If the financiers of bygone days merited the scorn and criticism of honest men, those of today merit their esteem and praise, through the integrity of their conduct, their noble sentiments and good manners.
Fréron, Lettres sur quelques écrits de ce temps (1761)

The spirit [of the Farmers General], less absorbed by petty calculations, devoted itself with passion to the cult of the beaux-arts and literature.  They exercised the happiest influence, whether by  encouraging men of letters with pensions or artists by their generous purchases....But, when the Revolutionary torment came, no account was taken of their services to arts and letters.
Alix de Choiseul-Gouffier, vicomtesse de Janzé, Les Financiers d'autrefois (1886), p.24-5

The ambiguities of the relationship between Enlightenment writers and the representatives of state power is well illustrated by the example of the Farmers-General.  By the end of the Ancien régime the Farm and its officials were routinely execrated in a multitude of reforming publications.  Yet as individuals the philosophes often had close ties to the monied élite, and owed debts of gratitude and friendship to members of the Farm.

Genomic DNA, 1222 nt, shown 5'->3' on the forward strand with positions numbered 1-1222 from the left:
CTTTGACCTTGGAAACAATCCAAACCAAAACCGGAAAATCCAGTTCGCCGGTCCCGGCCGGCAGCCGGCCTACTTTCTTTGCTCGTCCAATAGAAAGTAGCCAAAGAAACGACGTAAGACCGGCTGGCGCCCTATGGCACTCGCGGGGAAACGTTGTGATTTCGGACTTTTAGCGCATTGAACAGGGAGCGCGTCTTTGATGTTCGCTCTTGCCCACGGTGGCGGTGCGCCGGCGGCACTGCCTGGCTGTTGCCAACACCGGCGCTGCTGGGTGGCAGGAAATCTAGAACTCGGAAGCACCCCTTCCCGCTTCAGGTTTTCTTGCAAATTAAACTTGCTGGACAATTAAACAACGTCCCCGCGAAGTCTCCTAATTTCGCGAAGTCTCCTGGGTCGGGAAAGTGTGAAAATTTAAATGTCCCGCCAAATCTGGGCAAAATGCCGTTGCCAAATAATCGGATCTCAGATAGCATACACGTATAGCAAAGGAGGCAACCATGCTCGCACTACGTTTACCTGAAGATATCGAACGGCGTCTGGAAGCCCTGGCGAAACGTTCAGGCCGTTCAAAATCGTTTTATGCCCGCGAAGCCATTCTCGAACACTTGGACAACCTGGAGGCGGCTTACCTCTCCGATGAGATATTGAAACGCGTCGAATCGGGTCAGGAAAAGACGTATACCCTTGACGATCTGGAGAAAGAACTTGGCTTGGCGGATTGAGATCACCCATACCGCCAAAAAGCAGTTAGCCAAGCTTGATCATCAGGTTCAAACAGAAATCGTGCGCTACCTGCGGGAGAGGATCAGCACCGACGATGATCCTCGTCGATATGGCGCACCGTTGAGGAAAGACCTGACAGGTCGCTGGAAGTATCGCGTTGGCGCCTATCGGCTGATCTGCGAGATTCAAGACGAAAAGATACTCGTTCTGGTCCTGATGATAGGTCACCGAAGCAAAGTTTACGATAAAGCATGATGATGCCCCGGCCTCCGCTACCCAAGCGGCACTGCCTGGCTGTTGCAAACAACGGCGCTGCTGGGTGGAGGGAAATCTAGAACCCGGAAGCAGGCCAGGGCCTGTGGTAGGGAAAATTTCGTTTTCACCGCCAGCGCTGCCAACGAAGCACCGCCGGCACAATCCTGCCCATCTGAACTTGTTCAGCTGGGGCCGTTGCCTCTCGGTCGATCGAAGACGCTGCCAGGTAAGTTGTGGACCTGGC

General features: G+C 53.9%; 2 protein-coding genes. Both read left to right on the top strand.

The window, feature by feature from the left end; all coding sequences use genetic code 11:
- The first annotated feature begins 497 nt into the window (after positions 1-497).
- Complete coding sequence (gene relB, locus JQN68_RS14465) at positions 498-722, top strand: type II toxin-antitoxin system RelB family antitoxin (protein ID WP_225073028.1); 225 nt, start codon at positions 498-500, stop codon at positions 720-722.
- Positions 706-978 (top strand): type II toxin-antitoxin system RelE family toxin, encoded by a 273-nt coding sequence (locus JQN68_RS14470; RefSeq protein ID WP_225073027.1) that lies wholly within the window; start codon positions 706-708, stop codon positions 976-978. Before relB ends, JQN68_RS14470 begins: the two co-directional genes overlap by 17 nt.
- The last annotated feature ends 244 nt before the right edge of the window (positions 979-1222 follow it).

Sunday 12 June 2022

The Encyclopédie on tobacco

 The account of tobacco manufacture in the Encyclopédie, is based on practice at the tobacco works in Paris, which was adjacent to  the Hôtel de Longueville.  The article was published under the name of the Chevalier de Jaucourt, but was no doubt based on copy supplied an official of the Ferme de tabac.

Jaucourt's informant notes that the manufacture of tobacco products demanded neither complicated machinery nor highly skilled workers; however simple operations require care and attention throughout the process, from the choice of materials to the finished product.

The magasins or warehouses for storage of raw tobacco were designed to offer protection from sunlight and humidity.  They were very large, since newer leaves had to be constantly moved and piled up to avoid uncontrolled fermentation.